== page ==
(JNS) A little over a year ago, Arab rioters smashed the glass facade of the Shelby White and Leon Levy Lod Mosaic Archaeological Center during violence that gripped Israel’s mixed Arab-Jewish cities over the 2021 Gaza War.
On June 28, children from Arab and Jewish kindergartens waved Israeli flags to welcome Shelby White and other dignitaries, and a youth music ensemble of Arabs and Jews played interludes with traditional music at the official inauguration of the center, housed in a Jewish building Arabic music residential area of Lod.
The center houses a magnificent 1,700-year-old mosaic, uncovered during road works at the Lod site in 1996, and has been viewed by millions in some of the world’s most prestigious museums, including the Metropolitan Museum in New York, the Louvre in Paris, the Hermitage in St. Petersburg and the Cini Gallery in Venice, Italy.
Israel Antiquities Authority staff were still brushing and retouching portions of the well-preserved Roman-era mosaic as guests arrived to welcome it home.
The center will open to the public later this summer, with free entry for Lod residents. In addition to viewing the mosaic, visitors can work on their own mosaic and take part in a multimedia quiz.
dr Amir Gorzalczany, head of excavations for the Israel Antiquities Authority, told JNS that the largest mosaic, measuring 57 feet long and 30 feet wide, was part of the interior of a mansion “that clearly belonged to a very, very wealthy person.” It was discovered about a meter underground, which is responsible for its well-preserved condition.
Gorzalczany pointed out that the colorful surfaces depicting fruits, mammals, birds, fish, plants and sailing ships reflect the North African influence. A smaller mosaic has been uncovered (and is also on display), which Gorzalczany says depicts symbols associated with Western design and commonly found in ancient churches in Western Europe and England. “The Romans had a vast empire that spanned North Africa and Europe,” he said.
Researchers have not determined whether the people living in the mansions were Gentiles, Christians, or Jews.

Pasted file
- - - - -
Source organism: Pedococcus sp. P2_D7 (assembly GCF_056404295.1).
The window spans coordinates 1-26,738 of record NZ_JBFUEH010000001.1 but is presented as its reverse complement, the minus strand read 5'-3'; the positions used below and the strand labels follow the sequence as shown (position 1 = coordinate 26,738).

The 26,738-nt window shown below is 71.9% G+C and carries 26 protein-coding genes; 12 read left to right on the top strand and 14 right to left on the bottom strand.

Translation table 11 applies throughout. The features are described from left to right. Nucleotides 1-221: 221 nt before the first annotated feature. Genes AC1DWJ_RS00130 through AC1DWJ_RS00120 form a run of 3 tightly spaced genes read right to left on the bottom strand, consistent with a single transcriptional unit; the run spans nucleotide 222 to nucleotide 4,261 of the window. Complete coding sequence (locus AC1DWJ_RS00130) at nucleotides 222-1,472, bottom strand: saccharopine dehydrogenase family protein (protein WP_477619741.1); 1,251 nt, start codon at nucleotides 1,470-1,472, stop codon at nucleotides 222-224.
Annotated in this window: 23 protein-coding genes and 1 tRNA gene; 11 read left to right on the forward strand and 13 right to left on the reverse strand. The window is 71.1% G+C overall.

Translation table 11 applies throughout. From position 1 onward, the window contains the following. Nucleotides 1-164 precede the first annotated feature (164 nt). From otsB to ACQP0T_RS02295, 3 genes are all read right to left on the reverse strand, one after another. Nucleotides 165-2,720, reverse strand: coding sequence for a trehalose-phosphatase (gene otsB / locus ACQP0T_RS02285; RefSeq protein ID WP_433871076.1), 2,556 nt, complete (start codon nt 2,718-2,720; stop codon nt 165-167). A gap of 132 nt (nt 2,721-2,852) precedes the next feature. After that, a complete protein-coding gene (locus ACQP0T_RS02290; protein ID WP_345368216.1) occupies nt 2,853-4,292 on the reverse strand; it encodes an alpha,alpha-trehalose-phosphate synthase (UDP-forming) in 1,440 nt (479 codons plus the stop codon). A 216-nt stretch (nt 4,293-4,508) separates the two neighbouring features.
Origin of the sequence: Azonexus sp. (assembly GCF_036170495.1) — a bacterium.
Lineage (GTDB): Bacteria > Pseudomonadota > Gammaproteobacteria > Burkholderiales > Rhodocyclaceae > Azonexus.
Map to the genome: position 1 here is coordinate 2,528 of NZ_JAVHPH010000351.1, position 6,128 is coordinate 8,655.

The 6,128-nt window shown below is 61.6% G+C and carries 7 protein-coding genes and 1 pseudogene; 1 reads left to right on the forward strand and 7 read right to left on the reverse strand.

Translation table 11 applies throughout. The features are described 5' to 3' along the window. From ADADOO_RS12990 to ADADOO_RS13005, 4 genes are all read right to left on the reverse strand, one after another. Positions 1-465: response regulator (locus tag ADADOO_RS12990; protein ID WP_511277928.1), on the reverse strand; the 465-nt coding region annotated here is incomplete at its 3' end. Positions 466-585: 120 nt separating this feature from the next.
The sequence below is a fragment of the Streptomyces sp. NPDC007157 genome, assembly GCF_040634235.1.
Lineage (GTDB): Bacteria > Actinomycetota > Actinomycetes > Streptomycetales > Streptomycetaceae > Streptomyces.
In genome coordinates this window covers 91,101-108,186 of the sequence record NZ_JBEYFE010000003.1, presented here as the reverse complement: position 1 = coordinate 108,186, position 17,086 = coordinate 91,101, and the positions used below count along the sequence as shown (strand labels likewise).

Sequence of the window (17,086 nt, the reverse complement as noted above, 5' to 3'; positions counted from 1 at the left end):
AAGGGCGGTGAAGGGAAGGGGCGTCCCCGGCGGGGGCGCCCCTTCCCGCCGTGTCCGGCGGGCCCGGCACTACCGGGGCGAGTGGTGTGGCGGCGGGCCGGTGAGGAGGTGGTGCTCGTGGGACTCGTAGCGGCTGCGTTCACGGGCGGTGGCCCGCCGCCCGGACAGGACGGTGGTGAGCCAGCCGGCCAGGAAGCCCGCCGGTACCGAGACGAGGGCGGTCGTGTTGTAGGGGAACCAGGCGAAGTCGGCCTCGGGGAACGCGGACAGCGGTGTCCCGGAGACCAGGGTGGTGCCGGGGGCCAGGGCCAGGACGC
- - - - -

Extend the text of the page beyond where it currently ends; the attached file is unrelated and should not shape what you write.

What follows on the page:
Later excavations in 2014 and 2018 found an adjacent mosaic floor, which Gorzalczany says belonged to a stately reception room surrounded by columns.
Roman times may have been the heyday of wealth for Lod, or Lydda as it was known. However, since the establishment of the State of Israel, the city has suffered from poverty and an often troubled mix of Jewish and Arab residents.
Due to a lack of funds, plans to preserve and develop the mosaic site for the exhibition were shelved in the late 1990s and the mosaic re-covered.
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In 2008, Shelby White and the Leon Levy Foundation donated funds and worked with the IAA and the City of Lod to create the new interactive center and preserve and display the mosaics in their original home.
White, 84, is a prominent New York-based philanthropist and art collector. Along with her late husband, Leon Levy, White has long supported archaeological projects around the world and is President of the American Friends of the Israel Antiquities Authority.
White’s son-in-law Lakshman Achuthan told JNS that alongside her passion for archeology, White loves stories and “some of the best stories are the old ones”. “The mosaics have pictures of stories,” he noted. For White, the traveling mosaic that reached so many viewers around the world was a way to raise awareness and unite people, Achuthan said.
White told the crowd: “From the moment Leon and I saw this historical mosaic, we knew how important it was to the city of Lod and the world and what it would do to make Lod a cultural hub. I am thrilled to have the opportunity to be part of the restoration of the mosaic and the creation of this museum.”
“To think that this was done almost two thousand years ago! I can only imagine what the men who created it would think if they knew how many places around the world it was sold,” she added.
Lod Mayor Yair Revivo told those present that the opening of the Mosaic Center “will help us uncover our glorious past,” adding, “Our city is a great mosaic of cultures.”
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